A recent Dear Prudence column on Slate.com heard from a woman who had a burning question about new baby etiquette. The reader was in her mid-twenties and her friends were starting families. She wanted to support her friends and congratulate them on their new baby, but did not want to actually hold the baby. She confessed she was “not a baby” person, although she did love kids.
Dear Prudence, AKA Emily Yoffe, had some advice which included faking a cough or a sniffle. If that didn’t work, maybe sucking it up and just holding the baby for two minutes and handing the baby back to mom would appease mom and get the situation over with.
The reader explained that as a female, she felt expected to want to hold a baby. I guess the question looming larger asks, is there something inherently wrong with a woman for not wanting to hold a baby?
I don’t think so.
Let’s face it. Holding a baby can be scary. Their heads are so wobbly and they are so incredibly delicate. Babies are so susceptible to germs. Some people are just afraid of hurting this little precious being or God forbid, dropping him.
Before I had kids, I was less comfortable with holding babies than I am now having had three babies of my own. Most people who are uneasy with it are simply unsure of what to do. I don’t see anything wrong with it or feel that anyone should be forced into it either. I only handed my babies to people who asked to hold them for the specific reason that I didn’t want to put anyone in an uncomfortable situation.
I have been in certain circles where a new mom will force her baby upon an unwilling visitor and it’s awkward for everyone. The baby cries, the mom hovers, and the person holding the baby is just counting the seconds until the baby is back in his mother’s arms. I have a family member who will only hold a baby when she can talk and walk, but no newborns. There’s nothing wrong with that.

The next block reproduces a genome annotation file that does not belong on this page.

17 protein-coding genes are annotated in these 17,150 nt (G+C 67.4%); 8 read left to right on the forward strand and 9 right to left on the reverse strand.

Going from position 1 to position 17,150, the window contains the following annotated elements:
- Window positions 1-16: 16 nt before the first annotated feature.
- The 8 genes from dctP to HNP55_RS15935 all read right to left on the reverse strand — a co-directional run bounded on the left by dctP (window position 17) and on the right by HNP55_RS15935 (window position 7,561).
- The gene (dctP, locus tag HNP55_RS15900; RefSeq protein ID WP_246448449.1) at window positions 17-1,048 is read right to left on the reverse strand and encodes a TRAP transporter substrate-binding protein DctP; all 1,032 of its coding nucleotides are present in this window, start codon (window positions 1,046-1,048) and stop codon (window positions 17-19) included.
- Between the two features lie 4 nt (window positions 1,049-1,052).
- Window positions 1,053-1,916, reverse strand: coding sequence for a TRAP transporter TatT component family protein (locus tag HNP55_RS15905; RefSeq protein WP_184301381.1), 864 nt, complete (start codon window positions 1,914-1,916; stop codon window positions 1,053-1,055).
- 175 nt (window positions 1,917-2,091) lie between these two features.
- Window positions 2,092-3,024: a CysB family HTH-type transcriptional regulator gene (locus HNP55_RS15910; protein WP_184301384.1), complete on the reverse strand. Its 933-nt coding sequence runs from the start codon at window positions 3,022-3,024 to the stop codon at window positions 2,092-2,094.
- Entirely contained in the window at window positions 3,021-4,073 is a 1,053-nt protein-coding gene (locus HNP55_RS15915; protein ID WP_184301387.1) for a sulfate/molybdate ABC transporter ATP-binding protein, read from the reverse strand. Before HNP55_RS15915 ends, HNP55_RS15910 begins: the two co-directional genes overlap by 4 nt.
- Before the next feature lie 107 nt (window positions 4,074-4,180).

A few years ago, while visiting a new baby, my daughter (7 years old at the time) was given a new baby to hold while I was in another room. The mother walked away from her to tend to a guest. Out of the corner of my eye, I glanced toward the living room, and saw my daughter sitting very uncomfortably holding a crying baby, trying desperately to soothe him, and looking as frantic as the screaming newborn. I quickly went over to her for the baby’s sake and also for my daughter. Imagine if she dropped the baby!
Like the reader in the Dear Prudence column, I do believe that being female is equated in some families as wanting to naturally hold babies. Maybe they think they’re preparing a girl to be a mom or that cuddling babies comes naturally to girls. But it doesn’t for all girls, and not every little girl even wants to be a mom. Interestingly, no one has ever asked my son to sit and hold a baby.
Every mom has their own comfort level regarding holding babies, and every new mom thinks their baby is adorable and wants to show him or her off to the world. This is purely understandable, but I’m not sure new moms should just plop their baby into a visitor’s arms unless that visitor specifically asks.
Image: Flickr: Yousef Malallah